Birds migrate south for the winter--why shouldn't farm animals? In Walter R. Brooks's Freddy Goes to Florida, that's precisely what the thoughtful beasts of Mr. Bean's upstate New York farm decide to do. Not wanting to leave the imperfect yet kindhearted farm owner in the lurch, they draw straws to select the lucky travelers. A robin draws them a map that shows them how to get to Florida, and they're off! The parade of animals--Jinx the cat, Freddy the pig, Robert the dog, Hank and Mrs. Wiggins the cows, Mr. and Mrs. Webb the spiders, two ducks named Alice, and four mice--causes quite a stir on the cross-country trek. In Washington, D.C., they even meet the president, who "shook them each by the claw or a paw or a hoof." After a series of humorous and suspenseful near misses, including a battle of wits with some Florida alligators, they end up safely back home, where Freddy poetically concludes, "And however they wander, both pigs and men / Are always glad to get home again." Brooks is hilariously tongue-in-cheek; his insightful descriptions of animal characters are always compassionate; and his subtle appeal to a child's instinct for justice is no less than masterful. As Adam Hochschild of the New York Times Book Review writes, "The moral center of my childhood universe, the place where good and evil, friendship and treachery, honesty and humbug were defined most clearly, was not church, not school, and not the Boy Scouts. It was the Bean Farm."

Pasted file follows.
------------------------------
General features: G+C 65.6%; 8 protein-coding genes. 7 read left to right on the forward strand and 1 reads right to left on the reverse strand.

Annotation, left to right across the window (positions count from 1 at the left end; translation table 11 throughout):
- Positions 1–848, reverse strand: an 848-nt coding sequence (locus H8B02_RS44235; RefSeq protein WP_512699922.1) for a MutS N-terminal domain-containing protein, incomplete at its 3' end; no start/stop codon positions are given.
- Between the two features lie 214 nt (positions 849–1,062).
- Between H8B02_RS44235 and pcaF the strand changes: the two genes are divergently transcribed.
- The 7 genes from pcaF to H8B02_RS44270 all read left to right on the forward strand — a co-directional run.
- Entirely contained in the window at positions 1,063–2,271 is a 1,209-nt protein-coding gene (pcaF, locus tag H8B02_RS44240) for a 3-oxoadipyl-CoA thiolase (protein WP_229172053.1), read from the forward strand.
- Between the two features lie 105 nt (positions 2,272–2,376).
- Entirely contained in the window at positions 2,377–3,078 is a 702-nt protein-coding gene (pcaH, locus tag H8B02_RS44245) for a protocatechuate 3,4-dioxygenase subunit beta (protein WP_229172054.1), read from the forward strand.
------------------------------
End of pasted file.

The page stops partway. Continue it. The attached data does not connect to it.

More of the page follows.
From 1927 to 1958 Brooks wrote 26 Freddy books--including Freddy the Detective--all focused on the well-rounded pig, who has been described by various fans as ingenious, intelligent, loyal, and resourceful. Since Brooks's books fell out of print, librarians across the country have scrounged up copies wherever possible, even resorting to photocopying the books and binding them with hockey-stick tape. Finally, to the delight of thousands, the fabulous Freddy books have been reprinted by Overlook Press. Welcome back, Freddy! (Ages 9 to 12, but great for reading aloud to younger children.) --Karin Snelson